Contact lenses are typically inserted into the eye by placing them on the index finger with the concave side upward and then using the index finger to place the lens on the eye. Rigid lenses should be placed directly on the cornea. Soft lenses may be placed on the sclera (the white part of the eye) and slid into place. The other hand may be used to keep the eye open. Alternatively, the user may close their eye and then look towards their nose, sliding the lens into place over the cornea.

Problems may arise if the lens folds, turns inside-out, slides off the finger prematurely, or adheres more tightly to the finger than the surface of the eye. A drop of solution may help the lens adhere to the eye.

When the lens first contacts the eye, it should be comfortable. A brief period of irritation may be caused by a difference in pH and/or salinity between the lens solution and the tears. This discomfort fades quickly as the solution drains away and is replaced by the natural tears. If the irritation persists, the cause could be a dirty, damaged, or inside-out lens. Removing the lens, cleaning it, and inspecting it again for damage and proper orientation should correct the problem. If discomfort continues, the contact lens should not be worn. In some cases, taking a break from lens wear for a day may correct the problem. If the discomfort is severe, or does not resolve the next day, the person should be seen as soon as possible by an eye doctor to rule out potentially serious complications.

Contact Lense Removal

Removing contact lens incorrectly could result in damage to the lens and injury to the eye, so care must be taken during removal. Rigid contact lenses may be removed by pulling the eyelid tight and then blinking. With one finger on the outer corner of the eyelids, or lateral canthus, the person stretches the eyelids towards the ear. The increased tension of the eyelid margins against the edge of the lens allows the blink to break the capillary action that adheres the lens to the eye. The other hand is typically cupped underneath the eye to catch the lens. This technique can also be used for soft lenses.

A soft lens may be removed by pinching the edge between the thumb and index finger. Moving the lens off the cornea first can improve comfort during removal and reduce the risk of scratching the cornea with a fingernail. It is also possible to push a soft lens far enough to the side or bottom of the eye to get it to fold out of the eye without pinching it. Using these techniques on a rigid lens will likely scratch the cornea.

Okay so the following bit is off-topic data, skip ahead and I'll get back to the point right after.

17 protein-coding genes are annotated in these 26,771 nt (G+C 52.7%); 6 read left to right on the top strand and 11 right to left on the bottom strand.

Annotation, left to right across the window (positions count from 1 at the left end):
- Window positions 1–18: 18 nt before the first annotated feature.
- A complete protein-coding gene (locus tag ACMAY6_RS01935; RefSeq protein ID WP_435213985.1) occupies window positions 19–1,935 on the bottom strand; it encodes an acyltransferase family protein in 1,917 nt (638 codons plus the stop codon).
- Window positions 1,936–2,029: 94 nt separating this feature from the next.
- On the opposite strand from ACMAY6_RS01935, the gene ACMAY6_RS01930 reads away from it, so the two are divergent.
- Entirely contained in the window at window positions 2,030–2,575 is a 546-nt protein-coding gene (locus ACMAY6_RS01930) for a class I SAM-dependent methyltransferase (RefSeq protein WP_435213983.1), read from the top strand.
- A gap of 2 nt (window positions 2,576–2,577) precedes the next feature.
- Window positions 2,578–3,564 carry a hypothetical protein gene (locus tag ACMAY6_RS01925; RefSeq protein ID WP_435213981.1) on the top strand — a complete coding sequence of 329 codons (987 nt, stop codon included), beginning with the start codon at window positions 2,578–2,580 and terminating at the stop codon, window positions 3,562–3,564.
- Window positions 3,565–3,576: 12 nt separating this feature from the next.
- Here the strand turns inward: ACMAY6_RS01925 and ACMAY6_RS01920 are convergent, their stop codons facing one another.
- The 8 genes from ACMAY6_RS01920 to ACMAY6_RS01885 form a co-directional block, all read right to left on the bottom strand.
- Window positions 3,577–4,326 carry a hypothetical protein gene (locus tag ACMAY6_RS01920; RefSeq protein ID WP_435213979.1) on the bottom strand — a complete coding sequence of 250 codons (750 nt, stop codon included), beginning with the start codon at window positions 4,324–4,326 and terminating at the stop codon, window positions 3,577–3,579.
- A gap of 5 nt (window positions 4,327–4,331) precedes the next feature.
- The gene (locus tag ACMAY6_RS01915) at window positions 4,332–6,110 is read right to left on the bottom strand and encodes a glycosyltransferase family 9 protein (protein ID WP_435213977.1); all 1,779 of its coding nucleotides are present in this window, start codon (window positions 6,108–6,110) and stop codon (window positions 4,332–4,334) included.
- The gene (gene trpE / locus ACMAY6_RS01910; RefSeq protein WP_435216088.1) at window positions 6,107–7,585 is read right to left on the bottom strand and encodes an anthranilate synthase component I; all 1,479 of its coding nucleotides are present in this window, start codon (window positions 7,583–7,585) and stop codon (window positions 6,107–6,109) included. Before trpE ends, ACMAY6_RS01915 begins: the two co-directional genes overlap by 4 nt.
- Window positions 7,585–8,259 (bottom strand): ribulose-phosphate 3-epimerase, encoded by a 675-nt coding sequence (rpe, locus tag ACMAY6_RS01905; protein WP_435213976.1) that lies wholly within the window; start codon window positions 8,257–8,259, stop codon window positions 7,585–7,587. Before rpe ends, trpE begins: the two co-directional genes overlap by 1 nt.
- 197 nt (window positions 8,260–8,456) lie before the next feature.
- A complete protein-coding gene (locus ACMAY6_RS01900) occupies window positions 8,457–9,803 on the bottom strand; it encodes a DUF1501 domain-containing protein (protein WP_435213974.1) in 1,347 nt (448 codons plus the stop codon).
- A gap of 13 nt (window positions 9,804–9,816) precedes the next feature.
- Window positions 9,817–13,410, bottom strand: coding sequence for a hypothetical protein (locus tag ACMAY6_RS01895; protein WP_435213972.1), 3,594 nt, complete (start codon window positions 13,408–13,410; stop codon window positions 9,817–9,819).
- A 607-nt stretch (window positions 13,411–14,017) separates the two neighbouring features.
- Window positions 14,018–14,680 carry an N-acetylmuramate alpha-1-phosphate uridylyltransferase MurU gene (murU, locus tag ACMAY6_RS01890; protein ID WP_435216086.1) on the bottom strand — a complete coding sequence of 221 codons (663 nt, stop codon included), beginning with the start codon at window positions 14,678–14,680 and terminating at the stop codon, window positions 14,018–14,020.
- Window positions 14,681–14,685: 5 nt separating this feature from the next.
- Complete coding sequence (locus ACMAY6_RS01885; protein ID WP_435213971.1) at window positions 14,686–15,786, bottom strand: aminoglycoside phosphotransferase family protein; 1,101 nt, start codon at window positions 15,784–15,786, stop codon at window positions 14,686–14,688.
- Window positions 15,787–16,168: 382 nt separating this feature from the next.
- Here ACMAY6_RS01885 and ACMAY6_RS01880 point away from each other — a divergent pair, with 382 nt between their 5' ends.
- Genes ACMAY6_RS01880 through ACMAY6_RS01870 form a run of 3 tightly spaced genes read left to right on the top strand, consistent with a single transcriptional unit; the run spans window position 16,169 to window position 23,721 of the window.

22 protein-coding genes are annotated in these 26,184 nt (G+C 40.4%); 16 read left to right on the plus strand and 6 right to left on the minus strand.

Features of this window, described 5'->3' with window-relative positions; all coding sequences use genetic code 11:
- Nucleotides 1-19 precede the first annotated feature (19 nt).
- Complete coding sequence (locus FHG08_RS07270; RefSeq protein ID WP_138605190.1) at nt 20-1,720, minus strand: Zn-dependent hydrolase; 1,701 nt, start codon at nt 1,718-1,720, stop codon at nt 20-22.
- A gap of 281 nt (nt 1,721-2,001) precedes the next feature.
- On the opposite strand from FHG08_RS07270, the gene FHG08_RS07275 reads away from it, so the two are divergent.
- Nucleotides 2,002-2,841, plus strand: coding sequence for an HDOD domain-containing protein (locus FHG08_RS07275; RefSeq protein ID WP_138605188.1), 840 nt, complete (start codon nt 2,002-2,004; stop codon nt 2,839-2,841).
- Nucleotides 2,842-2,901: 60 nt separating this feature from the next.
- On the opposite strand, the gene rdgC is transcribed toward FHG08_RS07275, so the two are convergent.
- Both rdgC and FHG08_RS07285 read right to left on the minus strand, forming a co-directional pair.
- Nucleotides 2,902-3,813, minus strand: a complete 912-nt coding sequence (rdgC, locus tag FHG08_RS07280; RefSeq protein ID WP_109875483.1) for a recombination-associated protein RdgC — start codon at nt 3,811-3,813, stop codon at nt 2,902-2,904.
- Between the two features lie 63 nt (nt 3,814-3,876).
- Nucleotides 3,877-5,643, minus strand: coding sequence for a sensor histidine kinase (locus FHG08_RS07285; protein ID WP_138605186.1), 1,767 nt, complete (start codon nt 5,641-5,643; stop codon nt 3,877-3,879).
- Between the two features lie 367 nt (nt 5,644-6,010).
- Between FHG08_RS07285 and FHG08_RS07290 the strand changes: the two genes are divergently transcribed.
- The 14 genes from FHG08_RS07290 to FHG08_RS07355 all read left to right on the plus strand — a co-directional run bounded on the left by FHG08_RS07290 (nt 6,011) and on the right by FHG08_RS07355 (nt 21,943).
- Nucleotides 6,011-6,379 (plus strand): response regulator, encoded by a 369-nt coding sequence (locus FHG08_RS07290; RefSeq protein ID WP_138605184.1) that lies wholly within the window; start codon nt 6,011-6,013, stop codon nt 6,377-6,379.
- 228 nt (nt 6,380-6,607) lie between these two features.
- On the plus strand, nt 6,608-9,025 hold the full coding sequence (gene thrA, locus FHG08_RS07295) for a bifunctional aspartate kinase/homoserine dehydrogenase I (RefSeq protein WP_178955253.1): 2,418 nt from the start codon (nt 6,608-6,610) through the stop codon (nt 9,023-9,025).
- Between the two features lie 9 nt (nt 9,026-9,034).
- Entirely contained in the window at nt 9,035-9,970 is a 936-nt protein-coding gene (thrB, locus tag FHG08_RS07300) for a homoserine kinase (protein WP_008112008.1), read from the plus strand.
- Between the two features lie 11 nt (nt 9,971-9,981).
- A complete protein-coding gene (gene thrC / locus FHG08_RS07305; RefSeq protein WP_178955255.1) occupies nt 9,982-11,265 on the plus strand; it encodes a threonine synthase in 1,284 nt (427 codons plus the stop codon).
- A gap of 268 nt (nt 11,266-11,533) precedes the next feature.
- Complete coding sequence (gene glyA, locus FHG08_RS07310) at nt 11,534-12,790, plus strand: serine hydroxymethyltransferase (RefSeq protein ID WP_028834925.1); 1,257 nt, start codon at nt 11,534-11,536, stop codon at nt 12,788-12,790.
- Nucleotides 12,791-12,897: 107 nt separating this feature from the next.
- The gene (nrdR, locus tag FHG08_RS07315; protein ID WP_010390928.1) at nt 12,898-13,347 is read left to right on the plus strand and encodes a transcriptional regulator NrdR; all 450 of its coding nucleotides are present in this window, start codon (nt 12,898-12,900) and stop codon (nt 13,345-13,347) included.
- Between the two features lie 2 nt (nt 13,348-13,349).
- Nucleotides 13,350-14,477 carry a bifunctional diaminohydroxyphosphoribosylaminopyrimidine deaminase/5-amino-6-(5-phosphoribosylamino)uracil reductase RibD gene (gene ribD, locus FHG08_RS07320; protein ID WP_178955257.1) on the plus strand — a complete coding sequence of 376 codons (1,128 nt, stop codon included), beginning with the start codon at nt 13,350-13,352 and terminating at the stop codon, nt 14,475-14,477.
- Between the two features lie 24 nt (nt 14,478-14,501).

There are also small tools specifically for removing lenses. Usually made of flexible plastic, these tools can resemble small tweezers, or plungers that suction onto the front of the lens. Typically these tools are only used with rigid lenses. Extreme care must be exercised when using mechanical tools or finger nails to insert or remove contact lenses.


Lens care varies depending on material and wear schedule. Daily disposable lenses are discarded after a single use and thus require no cleaning. Other lenses require regular cleaning and disinfecting to prevent surface coating and infections.

There are many ways to clean and care for contact lenses, typically called care systems or lens solutions:

Multipurpose Solutions

Multipurpose solutions are the most common method for rinsing, disinfecting, cleaning, and storing soft lenses. Newer generations of multipurpose solutions are effective against bacteria, fungi, and acanthamoeba. The latest multipurpose solutions also contain ingredients that improve the surface wetability and comfort of silicone hydrogel lenses.

Saline Solution

Sterile saline is used for rinsing the lens after cleaning and preparing it for insertion. Saline solutions do not disinfect, so it must be used in conjunction with some type of disinfection system. One advantage to saline is that it can not cause an allergic response, so it is well suited for individuals with sensitive eyes and/or strong allergies.

Daily Cleaning

Clean lenses on a daily basis. A few drops of cleaner are applied to the lens while it rests in the palm of the hand, and the lens is rubbed for about 20 seconds with a fingertip (with washed hands) on each side. The lens must then be rinsed.

Some products must only be used with certain types of contact lenses. Water alone will not adequately disinfect the lens, and can lead to lens contamination and has been known in some cases to cause irreparable harm to the eye.

Contact lens solutions often contain preservatives such as thiomersal, benzalkonium chloride, and benzyl alcohol. Preservative-free products usually have shorter shelf lives, but are better suited for individuals with an allergy or sensitivity to one or more preservatives.